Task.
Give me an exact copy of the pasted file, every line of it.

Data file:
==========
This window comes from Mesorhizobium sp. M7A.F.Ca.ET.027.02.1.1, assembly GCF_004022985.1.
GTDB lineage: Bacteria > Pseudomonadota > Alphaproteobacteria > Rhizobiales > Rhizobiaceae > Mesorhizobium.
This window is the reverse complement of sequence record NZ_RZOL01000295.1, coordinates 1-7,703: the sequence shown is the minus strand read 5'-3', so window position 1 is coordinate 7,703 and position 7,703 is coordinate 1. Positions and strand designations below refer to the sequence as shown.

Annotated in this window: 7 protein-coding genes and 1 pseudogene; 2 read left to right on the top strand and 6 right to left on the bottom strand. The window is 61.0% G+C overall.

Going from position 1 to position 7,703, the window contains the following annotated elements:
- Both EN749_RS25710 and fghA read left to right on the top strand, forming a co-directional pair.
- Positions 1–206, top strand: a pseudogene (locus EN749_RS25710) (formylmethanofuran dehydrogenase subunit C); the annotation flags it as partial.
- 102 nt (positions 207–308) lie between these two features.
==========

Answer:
This window comes from Mesorhizobium sp. M7A.F.Ca.ET.027.02.1.1, assembly GCF_004022985.1.
GTDB lineage: Bacteria > Pseudomonadota > Alphaproteobacteria > Rhizobiales > Rhizobiaceae > Mesorhizobium.
This window is the reverse complement of sequence record NZ_RZOL01000295.1, coordinates 1-7,703: the sequence shown is the minus strand read 5'-3', so window position 1 is coordinate 7,703 and position 7,703 is coordinate 1. Positions and strand designations below refer to the sequence as shown.

Annotated in this window: 7 protein-coding genes and 1 pseudogene; 2 read left to right on the top strand and 6 right to left on the bottom strand. The window is 61.0% G+C overall.

Going from position 1 to position 7,703, the window contains the following annotated elements:
- Both EN749_RS25710 and fghA read left to right on the top strand, forming a co-directional pair.
- Positions 1–206, top strand: a pseudogene (locus EN749_RS25710) (formylmethanofuran dehydrogenase subunit C); the annotation flags it as partial.
- 102 nt (positions 207–308) lie between these two features.